Example : Below is an example of built-in React Hooks.

Javascript




import React, { useState }
    from 'react';
import ThemeContext
    from './ThemeContext';
import AnotherComponent
    from './UseCounter';
import './App.css';
 
const App = () => {
    const [theme, setTheme] = useState('white');
 
    return (
        <ThemeContext.Provider value={theme}>
            <div className={`theme-container
            ${theme === 'white' ?
                    'white-theme' : 'black-theme'}`}>
                <button onClick={() =>
                    setTheme(theme === 'white'
                        ? 'black' : 'white')}>
                    Toggle Theme
                </button>
                <UseCounter />
            </div>
        </ThemeContext.Provider>
    );
};
 
export default App;


Javascript




import React, { createContext } from 'react';
 
const ThemeContext = createContext();
 
export default ThemeContext;


Javascript




import React, {
    useEffect,
    useContext,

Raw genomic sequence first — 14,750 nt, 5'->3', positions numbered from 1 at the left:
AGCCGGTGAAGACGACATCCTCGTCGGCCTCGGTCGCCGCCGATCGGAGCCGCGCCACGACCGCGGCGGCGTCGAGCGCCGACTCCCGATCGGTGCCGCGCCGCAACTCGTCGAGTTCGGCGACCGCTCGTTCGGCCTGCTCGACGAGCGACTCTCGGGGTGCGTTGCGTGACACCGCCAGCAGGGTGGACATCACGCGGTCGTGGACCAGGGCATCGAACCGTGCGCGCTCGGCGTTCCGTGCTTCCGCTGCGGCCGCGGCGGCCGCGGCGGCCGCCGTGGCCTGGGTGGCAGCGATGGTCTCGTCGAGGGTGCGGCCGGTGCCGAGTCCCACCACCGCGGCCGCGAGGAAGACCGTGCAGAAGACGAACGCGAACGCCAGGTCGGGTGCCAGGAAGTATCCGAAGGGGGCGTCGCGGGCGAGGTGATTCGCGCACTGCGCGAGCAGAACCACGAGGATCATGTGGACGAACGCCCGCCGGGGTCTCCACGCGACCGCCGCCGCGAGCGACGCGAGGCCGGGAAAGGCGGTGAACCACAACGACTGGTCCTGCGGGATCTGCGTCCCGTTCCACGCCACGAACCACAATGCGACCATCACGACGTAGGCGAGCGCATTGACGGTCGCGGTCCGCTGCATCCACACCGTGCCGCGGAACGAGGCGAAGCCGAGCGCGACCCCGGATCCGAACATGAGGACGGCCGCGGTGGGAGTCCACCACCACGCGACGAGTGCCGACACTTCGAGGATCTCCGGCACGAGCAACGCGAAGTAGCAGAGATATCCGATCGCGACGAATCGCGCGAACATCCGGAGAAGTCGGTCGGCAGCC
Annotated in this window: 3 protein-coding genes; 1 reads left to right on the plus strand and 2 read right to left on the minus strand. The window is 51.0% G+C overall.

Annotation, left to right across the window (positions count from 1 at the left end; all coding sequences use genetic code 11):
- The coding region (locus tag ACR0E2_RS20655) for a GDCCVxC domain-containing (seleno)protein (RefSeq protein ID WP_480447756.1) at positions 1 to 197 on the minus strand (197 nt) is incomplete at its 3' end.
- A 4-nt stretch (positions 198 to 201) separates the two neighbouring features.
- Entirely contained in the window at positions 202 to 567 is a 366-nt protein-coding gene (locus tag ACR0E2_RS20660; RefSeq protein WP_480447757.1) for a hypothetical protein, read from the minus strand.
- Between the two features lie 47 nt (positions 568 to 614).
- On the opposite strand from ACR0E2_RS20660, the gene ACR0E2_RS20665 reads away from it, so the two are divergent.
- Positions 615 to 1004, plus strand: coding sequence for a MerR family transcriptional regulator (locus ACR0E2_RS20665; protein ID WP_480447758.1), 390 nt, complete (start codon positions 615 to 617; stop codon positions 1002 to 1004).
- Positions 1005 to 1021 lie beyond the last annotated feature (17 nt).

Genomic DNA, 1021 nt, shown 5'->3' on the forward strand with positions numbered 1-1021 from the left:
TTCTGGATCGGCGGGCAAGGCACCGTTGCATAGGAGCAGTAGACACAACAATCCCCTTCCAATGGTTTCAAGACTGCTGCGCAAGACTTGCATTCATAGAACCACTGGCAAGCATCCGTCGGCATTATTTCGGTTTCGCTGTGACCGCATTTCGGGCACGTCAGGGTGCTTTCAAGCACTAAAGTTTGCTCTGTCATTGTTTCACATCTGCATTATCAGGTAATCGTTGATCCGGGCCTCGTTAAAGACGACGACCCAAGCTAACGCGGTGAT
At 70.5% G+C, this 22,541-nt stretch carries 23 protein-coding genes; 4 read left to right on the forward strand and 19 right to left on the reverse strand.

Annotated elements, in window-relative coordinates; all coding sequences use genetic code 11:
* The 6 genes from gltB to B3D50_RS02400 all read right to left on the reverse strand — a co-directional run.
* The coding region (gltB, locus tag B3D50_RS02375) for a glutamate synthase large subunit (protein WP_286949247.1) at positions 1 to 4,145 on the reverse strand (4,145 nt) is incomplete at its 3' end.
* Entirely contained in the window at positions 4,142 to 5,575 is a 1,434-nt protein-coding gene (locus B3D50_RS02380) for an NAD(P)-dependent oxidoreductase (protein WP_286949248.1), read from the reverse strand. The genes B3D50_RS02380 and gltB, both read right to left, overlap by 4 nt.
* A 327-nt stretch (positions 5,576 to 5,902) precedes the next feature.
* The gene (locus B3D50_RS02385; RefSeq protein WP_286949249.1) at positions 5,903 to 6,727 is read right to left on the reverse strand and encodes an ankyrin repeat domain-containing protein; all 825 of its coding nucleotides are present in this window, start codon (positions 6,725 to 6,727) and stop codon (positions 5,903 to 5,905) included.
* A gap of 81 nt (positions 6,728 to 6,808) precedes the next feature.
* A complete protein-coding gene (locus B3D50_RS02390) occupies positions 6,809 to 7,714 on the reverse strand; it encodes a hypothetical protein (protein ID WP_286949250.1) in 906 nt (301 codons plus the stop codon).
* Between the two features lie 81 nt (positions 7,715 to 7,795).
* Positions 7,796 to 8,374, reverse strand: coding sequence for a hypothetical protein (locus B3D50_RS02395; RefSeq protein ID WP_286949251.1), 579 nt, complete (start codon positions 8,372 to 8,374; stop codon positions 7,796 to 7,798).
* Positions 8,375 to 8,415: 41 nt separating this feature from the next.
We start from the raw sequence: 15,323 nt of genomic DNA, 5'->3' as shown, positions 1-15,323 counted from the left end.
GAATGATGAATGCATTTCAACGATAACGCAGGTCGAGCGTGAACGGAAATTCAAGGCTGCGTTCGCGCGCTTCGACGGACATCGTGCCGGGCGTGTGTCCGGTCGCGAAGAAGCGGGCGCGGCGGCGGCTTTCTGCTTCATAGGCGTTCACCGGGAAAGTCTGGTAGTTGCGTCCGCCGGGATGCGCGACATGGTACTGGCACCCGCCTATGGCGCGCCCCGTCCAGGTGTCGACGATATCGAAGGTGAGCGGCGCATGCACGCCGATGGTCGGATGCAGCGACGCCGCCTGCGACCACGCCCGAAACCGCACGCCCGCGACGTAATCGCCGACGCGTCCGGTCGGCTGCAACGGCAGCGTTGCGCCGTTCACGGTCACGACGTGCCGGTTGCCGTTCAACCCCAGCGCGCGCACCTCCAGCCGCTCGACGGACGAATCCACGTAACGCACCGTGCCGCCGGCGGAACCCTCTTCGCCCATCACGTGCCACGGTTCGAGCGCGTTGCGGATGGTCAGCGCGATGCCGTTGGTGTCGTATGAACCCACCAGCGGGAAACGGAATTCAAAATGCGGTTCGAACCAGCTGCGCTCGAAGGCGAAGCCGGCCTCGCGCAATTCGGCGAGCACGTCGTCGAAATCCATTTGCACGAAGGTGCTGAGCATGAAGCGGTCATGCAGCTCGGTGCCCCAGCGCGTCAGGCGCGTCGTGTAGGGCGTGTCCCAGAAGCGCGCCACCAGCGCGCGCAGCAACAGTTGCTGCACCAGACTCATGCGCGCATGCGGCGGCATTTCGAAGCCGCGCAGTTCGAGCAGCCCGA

useReducer,
    useRef,
    useCallback
}
    from 'react';
 
// Context for managing theme
const ThemeContext = React.createContext();
 
// Reducer function for managing counter state
const counterReducer = (state, action) => {
    switch (action.type) {
        case 'increment':
            return { count: state.count + 1 };
        case 'decrement':
            return { count: state.count - 1 };
        default:
            throw new Error();
    }
};
 
const UseCounter = () => {
    // useState to manage counter state
    const [state, dispatch] =
        useReducer(counterReducer, { count: 0 });
 
    // useEffect to log whenever counter changes
    useEffect(() => {
        console.log('Counter value changed:',
            state.count);
    }, [state.count]);
 
    // useContext to get theme
    const theme = useContext(ThemeContext);
 
    // useRef to access and focus on the input element
    const inputRef = useRef(null);
 
    // useCallback to memoize the increment function
    const increment = useCallback(() => {
        dispatch({ type: 'increment' });
        inputRef.current.focus();
    }, [dispatch]);
 
    return (
        <div style={{ color: theme }}>
            Counter: {state.count}
            <button onClick={increment}>
                Increment
            </button>
            <button onClick={() =>
                dispatch({ type: 'decrement' })}>
                Decrement
            </button>
            <input ref={inputRef} type="text" />
        </div>
    );
};
 
export default UseCounter;


Output:

gfg36

Output